Submitted by Alan Cundall, Toronto, Ontario in 2016 (Reposted June 2019)
Inclusive Leaders come from many different backgrounds and bring what they learn at Inclusive Leadership back to many different communities. Alan Cundall has grown up in the Baha’i Faith Community and has experienced unity and inclusivity through his participation and facilitation within Junior Youth Spiritual Empowerment Groups. Alan has also been participating in and facilitating within the Inclusive Leadership community for 7 years now (since 2009). In this post, Alan shares his experiences exploring, sharing and celebrating the parallels between Inclusive Leadership and Junior Youth Spiritual Empowerment Groups.
My involvement in Inclusive Leadership and the Junior Youth Program has been an uplifting and life-changing experience for me and many youth. When we look carefully at our society’s trends, we see that intense individualism, competition, materialism and prejudice continue to dominate social interaction. From childhood, the individual learns to adopt a “mask”, to guard one’s emotions, trust only certain people and compete for advancement. Sadly, this kind of social education has only led to insecurity and instability. So many feel at a loss for deeper relationships, for more authentic interactions and a sense of being part of something meaningful. This is why initiatives like Inclusive Leadership and the Junior Youth Empowerment program attract participants to a different way.
Inclusive Leadership is set within the context of the international Earth Charter. The context of Junior Youth Empowerment is the international Bahai’ Community. An Inclusive Leadership experience takes place over several days where everyone lives in one place whereas Junior Youth groups meet regularly over weeks in a neighborhood or community setting. Both programs are based on the principle of oneness and inclusivity. Each participant is valued as a unique and inherently noble being; their character and inner gifts acknowledged and celebrated. With each program a community is developed where individuals are accepted to be themselves, and to associate with others in friendship as fellow adventurers in life.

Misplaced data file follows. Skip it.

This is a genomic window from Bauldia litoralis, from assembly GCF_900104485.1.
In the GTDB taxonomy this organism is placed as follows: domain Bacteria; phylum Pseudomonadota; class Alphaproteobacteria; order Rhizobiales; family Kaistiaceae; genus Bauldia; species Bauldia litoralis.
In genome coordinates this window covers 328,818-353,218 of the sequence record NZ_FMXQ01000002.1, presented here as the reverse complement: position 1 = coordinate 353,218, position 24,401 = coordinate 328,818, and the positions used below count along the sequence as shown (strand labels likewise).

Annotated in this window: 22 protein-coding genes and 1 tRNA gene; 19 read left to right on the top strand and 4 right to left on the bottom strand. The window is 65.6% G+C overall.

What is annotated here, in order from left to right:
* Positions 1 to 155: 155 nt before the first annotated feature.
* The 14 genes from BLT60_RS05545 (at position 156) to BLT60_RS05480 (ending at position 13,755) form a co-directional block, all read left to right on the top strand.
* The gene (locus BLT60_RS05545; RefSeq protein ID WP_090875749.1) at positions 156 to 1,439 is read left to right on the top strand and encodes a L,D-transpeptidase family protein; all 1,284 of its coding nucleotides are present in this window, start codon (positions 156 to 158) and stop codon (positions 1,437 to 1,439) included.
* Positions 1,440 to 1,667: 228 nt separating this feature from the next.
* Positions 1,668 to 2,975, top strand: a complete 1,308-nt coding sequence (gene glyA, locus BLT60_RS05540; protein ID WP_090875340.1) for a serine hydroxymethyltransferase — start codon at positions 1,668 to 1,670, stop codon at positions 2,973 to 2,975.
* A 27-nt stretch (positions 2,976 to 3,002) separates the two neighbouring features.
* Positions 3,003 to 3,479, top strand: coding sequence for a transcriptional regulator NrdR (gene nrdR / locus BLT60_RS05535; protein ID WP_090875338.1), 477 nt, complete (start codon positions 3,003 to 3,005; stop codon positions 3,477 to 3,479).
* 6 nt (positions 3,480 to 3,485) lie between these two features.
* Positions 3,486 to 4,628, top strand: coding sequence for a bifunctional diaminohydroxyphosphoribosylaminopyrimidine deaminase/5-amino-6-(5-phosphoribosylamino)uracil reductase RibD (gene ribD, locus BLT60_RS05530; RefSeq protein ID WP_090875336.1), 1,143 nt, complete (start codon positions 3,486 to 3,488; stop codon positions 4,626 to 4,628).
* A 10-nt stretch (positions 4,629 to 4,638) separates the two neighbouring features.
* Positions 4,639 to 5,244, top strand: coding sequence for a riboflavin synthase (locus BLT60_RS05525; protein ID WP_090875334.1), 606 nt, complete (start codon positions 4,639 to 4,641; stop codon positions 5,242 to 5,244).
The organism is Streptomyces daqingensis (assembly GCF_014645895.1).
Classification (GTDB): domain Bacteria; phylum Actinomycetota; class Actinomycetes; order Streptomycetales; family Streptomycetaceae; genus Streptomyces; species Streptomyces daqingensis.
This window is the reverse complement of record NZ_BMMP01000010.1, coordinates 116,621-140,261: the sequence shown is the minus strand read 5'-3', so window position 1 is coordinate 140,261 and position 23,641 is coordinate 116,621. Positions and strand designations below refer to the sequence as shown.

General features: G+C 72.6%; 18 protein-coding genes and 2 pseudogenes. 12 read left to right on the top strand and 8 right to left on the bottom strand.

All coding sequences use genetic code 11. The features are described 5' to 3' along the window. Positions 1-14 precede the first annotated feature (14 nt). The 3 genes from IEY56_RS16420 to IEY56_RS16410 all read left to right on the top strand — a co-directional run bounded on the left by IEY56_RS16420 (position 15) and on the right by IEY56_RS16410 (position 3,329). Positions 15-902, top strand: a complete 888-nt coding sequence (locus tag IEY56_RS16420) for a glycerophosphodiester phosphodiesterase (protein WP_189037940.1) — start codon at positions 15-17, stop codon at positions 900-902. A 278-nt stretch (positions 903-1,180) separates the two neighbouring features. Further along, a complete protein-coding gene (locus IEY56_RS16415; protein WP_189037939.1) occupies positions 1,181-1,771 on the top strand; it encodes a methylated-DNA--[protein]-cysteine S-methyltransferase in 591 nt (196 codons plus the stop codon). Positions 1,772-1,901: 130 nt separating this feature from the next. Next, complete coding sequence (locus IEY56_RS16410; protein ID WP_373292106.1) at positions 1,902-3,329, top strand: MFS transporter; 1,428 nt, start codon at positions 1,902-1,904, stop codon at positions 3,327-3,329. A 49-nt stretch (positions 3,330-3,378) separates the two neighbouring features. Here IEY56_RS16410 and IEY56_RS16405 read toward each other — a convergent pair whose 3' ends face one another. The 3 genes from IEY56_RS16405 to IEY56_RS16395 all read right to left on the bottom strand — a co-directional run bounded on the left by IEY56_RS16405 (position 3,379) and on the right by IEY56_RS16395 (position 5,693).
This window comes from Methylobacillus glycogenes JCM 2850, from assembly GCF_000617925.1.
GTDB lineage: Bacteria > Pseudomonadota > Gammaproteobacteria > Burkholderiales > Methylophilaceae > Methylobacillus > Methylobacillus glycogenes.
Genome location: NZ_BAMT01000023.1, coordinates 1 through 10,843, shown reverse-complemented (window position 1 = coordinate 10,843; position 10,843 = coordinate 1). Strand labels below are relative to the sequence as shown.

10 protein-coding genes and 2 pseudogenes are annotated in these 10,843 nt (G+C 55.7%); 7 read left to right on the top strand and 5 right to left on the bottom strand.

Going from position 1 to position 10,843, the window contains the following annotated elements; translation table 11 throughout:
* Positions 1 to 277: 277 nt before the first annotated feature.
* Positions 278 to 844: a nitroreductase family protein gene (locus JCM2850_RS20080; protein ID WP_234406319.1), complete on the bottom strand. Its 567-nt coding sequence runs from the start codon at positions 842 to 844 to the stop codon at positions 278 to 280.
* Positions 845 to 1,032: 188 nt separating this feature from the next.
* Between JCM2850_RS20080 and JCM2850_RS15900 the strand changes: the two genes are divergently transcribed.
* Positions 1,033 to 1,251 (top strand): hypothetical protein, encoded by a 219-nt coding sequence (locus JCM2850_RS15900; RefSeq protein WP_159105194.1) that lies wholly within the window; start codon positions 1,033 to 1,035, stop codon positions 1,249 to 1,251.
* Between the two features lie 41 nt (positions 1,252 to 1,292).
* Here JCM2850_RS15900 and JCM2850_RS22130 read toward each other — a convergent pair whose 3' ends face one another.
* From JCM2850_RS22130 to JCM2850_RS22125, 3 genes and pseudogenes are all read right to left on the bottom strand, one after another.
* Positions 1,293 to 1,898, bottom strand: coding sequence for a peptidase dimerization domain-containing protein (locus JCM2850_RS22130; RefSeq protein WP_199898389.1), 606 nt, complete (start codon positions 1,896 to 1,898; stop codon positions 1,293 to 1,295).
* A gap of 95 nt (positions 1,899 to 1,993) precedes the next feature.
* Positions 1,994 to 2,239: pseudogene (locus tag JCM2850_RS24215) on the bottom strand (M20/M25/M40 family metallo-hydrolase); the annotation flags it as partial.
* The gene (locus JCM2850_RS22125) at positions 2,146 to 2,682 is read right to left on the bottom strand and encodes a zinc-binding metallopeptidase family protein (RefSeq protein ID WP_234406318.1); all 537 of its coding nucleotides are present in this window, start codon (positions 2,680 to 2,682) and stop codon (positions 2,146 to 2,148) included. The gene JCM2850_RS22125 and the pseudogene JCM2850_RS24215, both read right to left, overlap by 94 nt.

Encouragement plays an essential role. In both programs there are leaders – older youth or adults – who are trained and develop experience in facilitating activities. These leaders are mentors and guides who assist new participants in their challenges and in their discoveries. Nonetheless, they are equal participants in the process; listening and learning from all the participants as much as directing, and creating opportunity for each one to share, to serve others and take on responsibilities.
The Junior Youth Empowerment Program is based around a series of curricula; certain qualities, skills, abilities, habits and attitudes are fostered as stories and concepts are explored and discussed in the open and caring environment of a group of friends. The capacity to investigate reality for one’s self, to think critically and share understanding is foundational. The arts are a channel and medium for this expression and service activities enable youth to build confidence and take increasingly more complex social action in their community.
Inclusive Leadership is intensely experiential and takes place in a camp setting. Often Inclusive Leadership Adventure camps begin with group games and movement activities that emphasize inclusivity and unity. These games lead into activities that require more discussion and that bring out dramatic or artistic skills. On a final day, or session, brainstorming and consultation for social action is held, with individuals envisioning what they will do and enlisting one another’s support.
Lasting social change, it has been shown time and again, comes from re-orienting the mind, heart, and will – a radical shift occurs in the underlying assumptions, rules and ways of being that a group of people, and ultimately a society, live by. Margaret Mead, a noted anthropologist once said, “Never doubt that a small group of thoughtful, committed citizens can change the world; indeed, it’s the only thing that ever has.”
Both Inclusive Leadership and Junior Youth Groups create opportunities for youth to bring about a transformation from individualism, competition, materialism and prejudice to unity. Indeed, my experiences in both Inclusive Leadership and Junior Youth has shown me over and over again that “no power can exist except through unity” (Baha’u’llah, quoted in The Prosperity of Humankind, p. 8)”. The time of being a youth is a time of being the most ready and receptive to such change. The more united and empowered youth are in their efforts, the greater the effect will be.